Bad Business: Why Your Blogs Aren’t Performing Like They Should

bigstock-technology-home-and-lifestyle-77824988-1Poor blog performance can be caused by many factors, all of which relate to a single issue—a lack of value for your readership.

As hard as it is to admit, sometimes the content we pour our souls into just doesn’t perform the way it’s supposed to.

This can be a very discouraging realization for marketers, but the good news is that acknowledgment of the problem is the first step towards a solution. Before we start discussing blog performance, let’s take a stab at defining what blog performance actually means.

Defining Improved Performance

Improving blog performance can mean many different things, depending on your goals.

However, despite whether you’re tracking conversion rates or social media shares, there’s one constant in the blog improvement realm—improving performance means increasing the value your readers find from your blogs.

Blog-Post-graphics-sources-1A breakdown of where blog traffic can originate from, as found by Hubspot.

Aim to create quality content full of audience-relevant information. In the interest of optimizing your blog for better success, you’ll want to keep making these improvements until your posts maintain their engagement over time—not just after its initial release. This is good practice for any blogging strategy, and the folks over at Hubspot had some interesting data to report on the value of these types of posts: while only making up 10 percent of the posts in your blog library, they provide 38 percent of your blogs total views.

Make it Consistent

Before we delve too deeply into how to actually improve your blogs, there’s one important issue that must be addressed—your blog schedule.

Timing your posts to coincide with periods of peak online traffic helps increase content visibility and allows for easier engagement. This will vary across sites and platforms; assess your marketing analytics to determine when your users are most active. Once you know the best time to post, establish a regular schedule around that time. This lets users know when to expect your content, and telegraphs that your business prioritizes its blogging value more than other brands who simply post whenever they feel like it.

Adding Value

We know what you’re thinking—it’s easy to say “put more value in your post”, but what does it really mean? Let’s review some of most common ways to add value while acknowledging that each blog will need to adapt these concepts to their specific needs:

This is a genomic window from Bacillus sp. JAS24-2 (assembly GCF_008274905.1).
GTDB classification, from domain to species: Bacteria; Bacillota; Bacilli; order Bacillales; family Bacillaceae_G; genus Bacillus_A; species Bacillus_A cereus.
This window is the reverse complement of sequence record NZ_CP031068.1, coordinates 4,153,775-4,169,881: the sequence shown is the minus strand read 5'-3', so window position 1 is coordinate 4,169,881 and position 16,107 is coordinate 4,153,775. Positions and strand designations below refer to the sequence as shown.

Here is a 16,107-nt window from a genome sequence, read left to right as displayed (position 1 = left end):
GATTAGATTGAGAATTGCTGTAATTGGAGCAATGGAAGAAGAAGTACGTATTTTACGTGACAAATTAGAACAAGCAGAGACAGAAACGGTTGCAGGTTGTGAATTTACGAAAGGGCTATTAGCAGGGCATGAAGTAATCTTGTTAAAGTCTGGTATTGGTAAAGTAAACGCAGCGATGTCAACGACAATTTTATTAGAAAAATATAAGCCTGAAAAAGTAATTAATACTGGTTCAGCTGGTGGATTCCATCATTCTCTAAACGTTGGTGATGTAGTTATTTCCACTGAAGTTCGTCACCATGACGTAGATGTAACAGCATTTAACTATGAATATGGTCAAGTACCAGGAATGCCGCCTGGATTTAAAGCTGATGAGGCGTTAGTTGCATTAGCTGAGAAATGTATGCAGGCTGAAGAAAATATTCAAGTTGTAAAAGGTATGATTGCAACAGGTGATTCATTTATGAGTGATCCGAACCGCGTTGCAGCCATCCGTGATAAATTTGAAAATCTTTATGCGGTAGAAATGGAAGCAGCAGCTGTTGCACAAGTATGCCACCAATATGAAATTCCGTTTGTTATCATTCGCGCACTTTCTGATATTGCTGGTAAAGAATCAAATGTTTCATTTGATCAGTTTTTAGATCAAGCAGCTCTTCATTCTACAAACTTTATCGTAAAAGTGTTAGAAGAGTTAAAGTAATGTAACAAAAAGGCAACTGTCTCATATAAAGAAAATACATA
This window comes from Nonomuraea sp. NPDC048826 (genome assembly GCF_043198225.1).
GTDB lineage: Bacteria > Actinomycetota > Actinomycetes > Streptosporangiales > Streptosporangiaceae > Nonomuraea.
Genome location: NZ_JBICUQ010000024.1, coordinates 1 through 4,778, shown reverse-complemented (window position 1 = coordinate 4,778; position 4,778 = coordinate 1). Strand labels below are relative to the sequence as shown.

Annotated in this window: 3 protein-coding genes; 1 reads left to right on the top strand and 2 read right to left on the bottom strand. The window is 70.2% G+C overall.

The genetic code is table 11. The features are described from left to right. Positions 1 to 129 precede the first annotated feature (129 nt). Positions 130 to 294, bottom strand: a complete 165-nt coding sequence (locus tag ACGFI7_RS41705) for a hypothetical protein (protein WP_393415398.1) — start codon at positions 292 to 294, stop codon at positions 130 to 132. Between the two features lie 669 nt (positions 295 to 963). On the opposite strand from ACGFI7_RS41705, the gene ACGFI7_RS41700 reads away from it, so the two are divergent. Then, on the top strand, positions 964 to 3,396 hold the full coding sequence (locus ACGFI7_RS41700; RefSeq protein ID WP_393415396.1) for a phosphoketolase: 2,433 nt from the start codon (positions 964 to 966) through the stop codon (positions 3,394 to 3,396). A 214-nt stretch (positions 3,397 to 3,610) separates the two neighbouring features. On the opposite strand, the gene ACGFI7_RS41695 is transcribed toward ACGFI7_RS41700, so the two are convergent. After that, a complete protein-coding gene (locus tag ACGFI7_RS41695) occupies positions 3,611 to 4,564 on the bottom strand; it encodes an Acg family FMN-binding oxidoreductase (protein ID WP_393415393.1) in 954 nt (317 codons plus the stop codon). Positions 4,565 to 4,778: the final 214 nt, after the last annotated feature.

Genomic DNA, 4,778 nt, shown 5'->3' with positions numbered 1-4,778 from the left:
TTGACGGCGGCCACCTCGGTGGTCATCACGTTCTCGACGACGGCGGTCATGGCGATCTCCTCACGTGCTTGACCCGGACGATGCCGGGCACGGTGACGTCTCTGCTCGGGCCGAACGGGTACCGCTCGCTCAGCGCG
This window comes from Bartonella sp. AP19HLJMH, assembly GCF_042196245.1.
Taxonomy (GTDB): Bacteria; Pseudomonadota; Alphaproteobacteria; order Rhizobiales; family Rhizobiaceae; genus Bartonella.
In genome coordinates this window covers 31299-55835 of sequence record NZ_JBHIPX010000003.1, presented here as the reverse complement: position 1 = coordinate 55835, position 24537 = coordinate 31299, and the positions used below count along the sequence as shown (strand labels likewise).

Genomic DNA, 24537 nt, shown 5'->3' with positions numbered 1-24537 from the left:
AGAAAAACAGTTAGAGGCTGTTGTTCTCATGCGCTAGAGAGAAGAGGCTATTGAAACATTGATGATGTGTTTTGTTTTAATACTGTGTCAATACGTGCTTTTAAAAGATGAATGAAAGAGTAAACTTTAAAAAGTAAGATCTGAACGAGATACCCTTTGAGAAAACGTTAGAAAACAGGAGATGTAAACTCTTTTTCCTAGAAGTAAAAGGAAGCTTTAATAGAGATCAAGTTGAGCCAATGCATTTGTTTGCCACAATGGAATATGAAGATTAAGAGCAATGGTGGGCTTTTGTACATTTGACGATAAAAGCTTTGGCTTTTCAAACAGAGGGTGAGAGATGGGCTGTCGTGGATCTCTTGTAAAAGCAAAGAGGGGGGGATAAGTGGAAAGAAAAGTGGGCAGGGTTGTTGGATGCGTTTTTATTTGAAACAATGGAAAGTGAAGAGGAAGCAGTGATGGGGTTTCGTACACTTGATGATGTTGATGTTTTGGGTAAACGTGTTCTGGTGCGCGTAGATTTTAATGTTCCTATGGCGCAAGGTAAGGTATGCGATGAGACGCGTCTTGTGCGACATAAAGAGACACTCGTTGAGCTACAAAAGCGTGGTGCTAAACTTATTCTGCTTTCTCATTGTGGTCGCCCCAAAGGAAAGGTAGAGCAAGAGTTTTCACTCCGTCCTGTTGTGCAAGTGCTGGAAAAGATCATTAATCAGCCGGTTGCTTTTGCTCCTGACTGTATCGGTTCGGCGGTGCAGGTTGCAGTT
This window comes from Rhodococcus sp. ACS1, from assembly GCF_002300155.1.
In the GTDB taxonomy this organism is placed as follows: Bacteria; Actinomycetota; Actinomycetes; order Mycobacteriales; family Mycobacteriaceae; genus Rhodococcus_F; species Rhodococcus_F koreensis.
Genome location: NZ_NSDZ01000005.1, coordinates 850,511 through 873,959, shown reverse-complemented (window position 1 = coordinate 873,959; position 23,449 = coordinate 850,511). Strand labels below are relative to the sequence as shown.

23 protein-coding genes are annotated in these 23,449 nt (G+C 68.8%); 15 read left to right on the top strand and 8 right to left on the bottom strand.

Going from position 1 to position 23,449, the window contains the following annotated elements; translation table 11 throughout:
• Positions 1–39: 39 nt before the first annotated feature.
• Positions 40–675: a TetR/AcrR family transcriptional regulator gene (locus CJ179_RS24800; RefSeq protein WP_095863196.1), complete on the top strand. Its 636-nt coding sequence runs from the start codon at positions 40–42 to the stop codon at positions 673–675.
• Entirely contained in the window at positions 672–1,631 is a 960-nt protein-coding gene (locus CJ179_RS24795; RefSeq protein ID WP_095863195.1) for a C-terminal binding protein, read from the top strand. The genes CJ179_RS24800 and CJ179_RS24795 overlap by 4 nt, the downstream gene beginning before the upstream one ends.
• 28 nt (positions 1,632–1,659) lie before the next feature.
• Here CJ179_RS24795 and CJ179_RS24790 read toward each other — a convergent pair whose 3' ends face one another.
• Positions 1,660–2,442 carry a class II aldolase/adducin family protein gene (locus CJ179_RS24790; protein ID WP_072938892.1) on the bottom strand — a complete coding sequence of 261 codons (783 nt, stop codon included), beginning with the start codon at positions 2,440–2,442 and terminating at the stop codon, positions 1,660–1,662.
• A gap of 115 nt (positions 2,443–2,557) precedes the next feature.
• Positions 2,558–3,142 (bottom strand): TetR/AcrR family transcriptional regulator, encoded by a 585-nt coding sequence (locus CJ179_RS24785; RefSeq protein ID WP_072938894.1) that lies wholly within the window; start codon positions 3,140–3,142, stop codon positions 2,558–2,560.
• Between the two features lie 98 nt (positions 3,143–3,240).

• Keep it Brief — one possible culprit of your poor blog performance is long titles that fail to engage readers and get cut off by search engines. As they say, less is more—apply this mindset when creating your content. This applies to titles, headings, and the actual body of your material. People value readability, and novel-esque blog posts can turn an audience off fast.

The-blogconomy-infographic-640x5604Stats from Social Media Today demonstrating the effectiveness of business blogging.

  • Write for People, Not Computers — it’s tempting to cram keywords and as much index-able content as possible into your site. Unfortunately, Google will happily penalize any site that uses fishy SEO practices. Stick to utilizing specific keywords in your titles and headings. Write for your audience first—they’re the ones who drive your marketing goals. Data by Social Media Today found that 81 percent of US consumers trust information from blogs, and 61 percent of consumers have made a purchase based on a blog post.
  • Test Your CTA — if your content isn’t converting the way you think it should, make sure your CTA isn’t the problem. You should always A/B test your CTAs before expecting them to perform. Your CTA is critical to your lead generation and overall marketing efforts, which are the end goals of your blogging.
  • Link between Posts — poor search engine visibility is a common reason that many blogs are never found. SEO smiles on posts that link to other blogs in your content library, but the biggest benefit may come from the increased engagement this offers your readers. By keeping them on the page for longer, you’re giving your copy more chances to sway them into purchasing.
  • Review Your Goals — are you losing leads? Is your content not converting? It’s possible that you have the wrong plan in mind. A regular review of your business goals is important to keep your blogging efforts on track and ensure that you’re focusing your efforts on the needs of your market.

Implementing as many of these adjustments as you can into your blogging strategy can help kick your blog performance into overdrive.

Keep at it

Improving your blogs is an ongoing and never-ending process. This is a continual challenge for business bloggers. Review your blogging strategy, SEO practices, and audience engagement on each post to get a comprehensive view of the value that each blog provides. When you understand where you’re coming up short, overall content improvement becomes a much easier process.

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